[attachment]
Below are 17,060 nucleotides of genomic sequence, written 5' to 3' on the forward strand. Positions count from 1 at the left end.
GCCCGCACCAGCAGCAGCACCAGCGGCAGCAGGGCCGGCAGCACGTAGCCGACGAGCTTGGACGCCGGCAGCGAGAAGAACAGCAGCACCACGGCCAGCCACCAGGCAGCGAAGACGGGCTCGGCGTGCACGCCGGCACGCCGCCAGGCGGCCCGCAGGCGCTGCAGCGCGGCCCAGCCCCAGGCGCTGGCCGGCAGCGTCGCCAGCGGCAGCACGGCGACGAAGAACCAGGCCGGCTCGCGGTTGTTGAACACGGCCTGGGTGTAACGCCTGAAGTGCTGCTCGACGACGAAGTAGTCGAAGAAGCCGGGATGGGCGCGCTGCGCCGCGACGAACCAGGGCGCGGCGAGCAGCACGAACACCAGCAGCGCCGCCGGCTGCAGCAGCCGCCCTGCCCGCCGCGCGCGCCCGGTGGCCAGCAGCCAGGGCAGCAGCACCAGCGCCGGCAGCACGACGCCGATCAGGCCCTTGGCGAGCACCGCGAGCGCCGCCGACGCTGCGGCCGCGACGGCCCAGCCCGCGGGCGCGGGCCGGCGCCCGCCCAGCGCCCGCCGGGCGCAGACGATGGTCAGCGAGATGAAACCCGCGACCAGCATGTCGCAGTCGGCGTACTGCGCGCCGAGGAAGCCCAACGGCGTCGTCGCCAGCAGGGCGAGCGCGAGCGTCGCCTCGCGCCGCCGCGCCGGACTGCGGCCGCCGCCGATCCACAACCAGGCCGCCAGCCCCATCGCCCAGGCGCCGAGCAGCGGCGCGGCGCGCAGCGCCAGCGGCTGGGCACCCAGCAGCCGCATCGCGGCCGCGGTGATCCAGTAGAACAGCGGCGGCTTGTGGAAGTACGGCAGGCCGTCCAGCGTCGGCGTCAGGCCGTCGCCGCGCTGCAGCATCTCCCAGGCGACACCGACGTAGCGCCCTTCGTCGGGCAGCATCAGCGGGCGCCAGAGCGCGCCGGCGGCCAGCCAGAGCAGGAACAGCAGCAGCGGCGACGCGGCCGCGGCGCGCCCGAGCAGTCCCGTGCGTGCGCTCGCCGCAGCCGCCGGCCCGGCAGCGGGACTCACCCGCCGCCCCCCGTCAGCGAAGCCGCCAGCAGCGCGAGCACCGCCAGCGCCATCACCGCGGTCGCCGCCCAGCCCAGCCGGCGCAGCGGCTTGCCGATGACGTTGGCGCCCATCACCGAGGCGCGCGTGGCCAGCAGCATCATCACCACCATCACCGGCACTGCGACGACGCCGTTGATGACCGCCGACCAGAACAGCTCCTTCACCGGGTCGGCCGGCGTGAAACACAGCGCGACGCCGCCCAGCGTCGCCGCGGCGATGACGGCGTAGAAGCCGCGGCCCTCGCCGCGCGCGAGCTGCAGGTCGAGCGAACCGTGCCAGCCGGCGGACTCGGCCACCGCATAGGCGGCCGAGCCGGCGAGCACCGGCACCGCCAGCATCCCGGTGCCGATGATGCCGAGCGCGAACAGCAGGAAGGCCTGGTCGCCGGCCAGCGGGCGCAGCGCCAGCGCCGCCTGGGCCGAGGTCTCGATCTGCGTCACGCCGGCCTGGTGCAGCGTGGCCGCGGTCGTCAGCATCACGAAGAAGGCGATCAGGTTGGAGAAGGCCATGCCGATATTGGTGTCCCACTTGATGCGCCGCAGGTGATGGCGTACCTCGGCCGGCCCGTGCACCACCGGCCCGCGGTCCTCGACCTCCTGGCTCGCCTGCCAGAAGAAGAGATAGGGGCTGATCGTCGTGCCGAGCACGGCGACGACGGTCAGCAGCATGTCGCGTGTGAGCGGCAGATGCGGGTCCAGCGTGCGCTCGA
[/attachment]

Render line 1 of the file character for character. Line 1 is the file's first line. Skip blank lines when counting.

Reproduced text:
Below are 17,060 nucleotides of genomic sequence, written 5' to 3' on the forward strand. Positions count from 1 at the left end.